Every family has their secrets. Years ago, the keepers of these secrets may have passed away without anyone ever learning about the private information. Today, however, it is easier than ever for families to uncover hidden stories thanks to technology like direct-to-consumer genetic testing.
Because of this, any person with a family secret regarding parentage or the family tree may want to think carefully about how and if they want to address it in an estate plan.
What do you want to say?
Some people may not want to face the repercussions of revealing a family secret, but they may still want to share it. As such, using your estate plan to disclose private details about lineage, affairs or other sensitive events can seem tempting.
Keep in mind, though, that including any surprising and upsetting information in your will can cause problems. Your loved ones can be confused and angry; they may worry about how the new information will affect their lives and the administration of your estate. Without being able to ask you questions or talk to you about it, your loved ones can feel quite upset.
On the other hand, sharing in your will a family secret can be worth considering if doing so will provide critical answers, or if the information is more likely to create happiness rather than anger.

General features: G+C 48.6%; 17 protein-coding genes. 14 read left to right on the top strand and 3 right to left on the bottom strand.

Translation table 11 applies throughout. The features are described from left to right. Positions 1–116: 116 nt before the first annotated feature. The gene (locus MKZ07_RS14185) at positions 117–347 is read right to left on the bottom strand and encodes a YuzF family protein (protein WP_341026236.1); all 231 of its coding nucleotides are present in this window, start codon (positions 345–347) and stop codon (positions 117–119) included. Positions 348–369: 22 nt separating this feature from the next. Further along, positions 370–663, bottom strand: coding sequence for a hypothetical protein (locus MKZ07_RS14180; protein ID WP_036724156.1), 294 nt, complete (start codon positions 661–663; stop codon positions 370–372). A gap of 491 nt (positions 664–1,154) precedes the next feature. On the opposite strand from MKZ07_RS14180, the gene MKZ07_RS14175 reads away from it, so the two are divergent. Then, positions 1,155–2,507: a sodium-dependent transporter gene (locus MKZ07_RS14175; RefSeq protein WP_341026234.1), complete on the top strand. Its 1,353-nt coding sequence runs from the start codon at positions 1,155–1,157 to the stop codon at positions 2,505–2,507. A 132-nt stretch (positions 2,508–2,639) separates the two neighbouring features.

Addressing the fallout
If you decide to reveal information in your estate plan, provide some guidance to your loved ones.
For instance, if you have another child or donated reproductive material at some point, you should specifically identify which parties should receive your property. You are not required to leave property to a child, but if you just name your “children” as beneficiaries, the courts could rule that the previously unknown child, has the right to collect part of your estate.
Providing direction in light of the new information can help your family adjust accordingly. It can also alleviate concerns over whether or how the secret might affect beneficiaries, heirs, and other designations.
It will also be crucial to ensure your estate planning documents are valid and updated to minimize the risk of someone contesting them.
Determining the legacy you want to leave
Whether your will is the right place to disclose a family secret is an intensely personal issue. However, you should know how your decision can affect others and how you can create a plan that supports your legacy.